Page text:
Wasps on a plane! How insect infestations caused an unusual amount of Heathrow flight disruptions last year
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While Britain is abuzz with plans to finally go on vacation this year, it has emerged some planes are literally buzzing… with insect infestations.
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An investigation by the government’s Air Accidents Investigation Branch revealed that eight planes stationed at London’s Heathrow Airport (LHR) were forced out of action last summer after armies of wasps and bees set up camp in their equipment.
In the two worst cases, takeoffs had to be aborted as the jets sped down the runway when vital speed measuring equipment malfunctioned.
According to the report, which focused only on a two-week period between June and July last year, six British Airways planes and a Virgin Atlantic jet were grounded after it was discovered their “pitot probes” were blocked by gooey nests and larvae.
A wasp was also spotted inside the probe of another British Airways plane.
In one of the most dramatic incidents — on June 9 — the flight crew reported a “brief smell of burning hair” wafting from the Airbus 320’s air conditioning ducts as they prepared for takeoff.
But it wasn’t until the jet began to pick up speed along the runway that the pilot noticed the aircraft’s speedometer was reading just 40 knots (46 mph) when it should have read 70 knots (80 mph).
Then, just as the copilot called “100 knots” (115 mph), the pilot realized something was awry and called “stop,” aborting takeoff moments before the passenger plane left the ground.
In a statement, British Airways said: “Safety is our highest priority and in each case, the flights returned safely to stand. Our highly skilled pilots are trained to safely perform this type of standard procedure and practice them regularly.”
Insects nesting in the crannies of planes is not new, the report said. But it is “unusual for such a spate of events to occur in such a short timeframe,” it added.
As with so many things last year, COVID-19 was to blame as passenger planes sat unflown in airports for longer periods than usual.
Heathrow, therefore, was quieter and less polluted than normal, providing wasps and bees with “an attractive opportunity.” And the pitot tubes, which measure a plane’s speed, were an “ideal construction site for nests,” it said.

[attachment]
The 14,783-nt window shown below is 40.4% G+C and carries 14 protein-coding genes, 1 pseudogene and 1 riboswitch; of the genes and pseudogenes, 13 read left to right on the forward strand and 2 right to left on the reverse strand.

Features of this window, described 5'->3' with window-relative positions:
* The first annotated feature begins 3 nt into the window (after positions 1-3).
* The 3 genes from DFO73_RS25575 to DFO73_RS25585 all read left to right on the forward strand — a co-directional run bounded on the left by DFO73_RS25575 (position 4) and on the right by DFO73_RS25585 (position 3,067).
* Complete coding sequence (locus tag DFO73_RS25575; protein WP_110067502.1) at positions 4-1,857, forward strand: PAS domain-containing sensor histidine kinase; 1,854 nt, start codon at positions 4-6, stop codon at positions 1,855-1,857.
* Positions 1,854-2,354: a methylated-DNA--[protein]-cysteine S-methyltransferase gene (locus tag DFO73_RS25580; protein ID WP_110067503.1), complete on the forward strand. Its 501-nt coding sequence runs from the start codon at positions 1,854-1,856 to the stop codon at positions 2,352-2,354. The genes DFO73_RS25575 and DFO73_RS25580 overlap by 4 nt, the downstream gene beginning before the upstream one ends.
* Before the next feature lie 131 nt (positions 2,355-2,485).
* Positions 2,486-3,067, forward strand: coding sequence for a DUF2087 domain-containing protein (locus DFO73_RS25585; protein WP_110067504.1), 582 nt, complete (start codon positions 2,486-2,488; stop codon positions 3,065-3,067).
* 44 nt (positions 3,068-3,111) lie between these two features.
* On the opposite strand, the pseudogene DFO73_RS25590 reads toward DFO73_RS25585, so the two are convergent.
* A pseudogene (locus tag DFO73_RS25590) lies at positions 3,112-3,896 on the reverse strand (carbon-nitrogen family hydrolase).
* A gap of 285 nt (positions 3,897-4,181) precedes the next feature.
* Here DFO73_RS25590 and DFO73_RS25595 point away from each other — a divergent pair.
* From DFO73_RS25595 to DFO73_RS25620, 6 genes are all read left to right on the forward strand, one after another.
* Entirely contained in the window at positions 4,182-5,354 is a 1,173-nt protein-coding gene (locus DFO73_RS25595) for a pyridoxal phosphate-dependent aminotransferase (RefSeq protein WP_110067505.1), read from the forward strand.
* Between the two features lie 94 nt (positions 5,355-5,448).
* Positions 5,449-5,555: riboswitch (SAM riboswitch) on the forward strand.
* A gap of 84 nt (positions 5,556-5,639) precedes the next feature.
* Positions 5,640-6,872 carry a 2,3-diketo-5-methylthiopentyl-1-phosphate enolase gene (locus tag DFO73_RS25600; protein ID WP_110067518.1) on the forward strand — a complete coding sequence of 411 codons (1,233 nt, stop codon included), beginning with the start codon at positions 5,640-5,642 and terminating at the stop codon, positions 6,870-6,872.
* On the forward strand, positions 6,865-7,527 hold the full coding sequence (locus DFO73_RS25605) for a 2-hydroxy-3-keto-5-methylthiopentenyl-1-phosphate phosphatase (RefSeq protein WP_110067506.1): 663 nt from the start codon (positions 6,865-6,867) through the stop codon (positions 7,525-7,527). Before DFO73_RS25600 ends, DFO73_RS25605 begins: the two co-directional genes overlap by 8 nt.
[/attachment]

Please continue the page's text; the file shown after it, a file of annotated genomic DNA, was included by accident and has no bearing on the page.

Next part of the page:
One of the species found in an Airbus 330 was the hairy-toothed small leafcutter bee, which “occurs widely in Europe, North Africa and into Central Asia but is not generally found in Britain or Ireland.”
Curiously, DNA analysis of its nest found remnants of a tree native to northeast China and sometimes called the “Tree of Heaven,” the report added, suggesting the insect may have journeyed a long way to get to Britain.
It was not clear, however, whether they flew themselves or took a plane.
The incidents, the AAIB said, are a stern reminder that “the environmental response to changes in human behavior can be unpredictable and have unforeseen consequences.”
“The drive to greener aviation and urban environments will result in quieter, cleaner aircraft and less polluting airports, providing the kind of environments that prove attractive to insects such as bees and wasps,” it added.
And more insects mean more birds, which themselves pose a significant risk to takeoffs and landings.
“The high level of insect activity in 2021 could lead to a larger number of insects emerging in the spring of 2022,” the AAIB warned. “Therefore, even though traffic levels and aircraft utilization are expected to increase in 2022, the seasonal risk of insects blocking pitot probes could be significant.”
Featured photo by Cherdchai Chaivimol/EyeEm/Getty Images.
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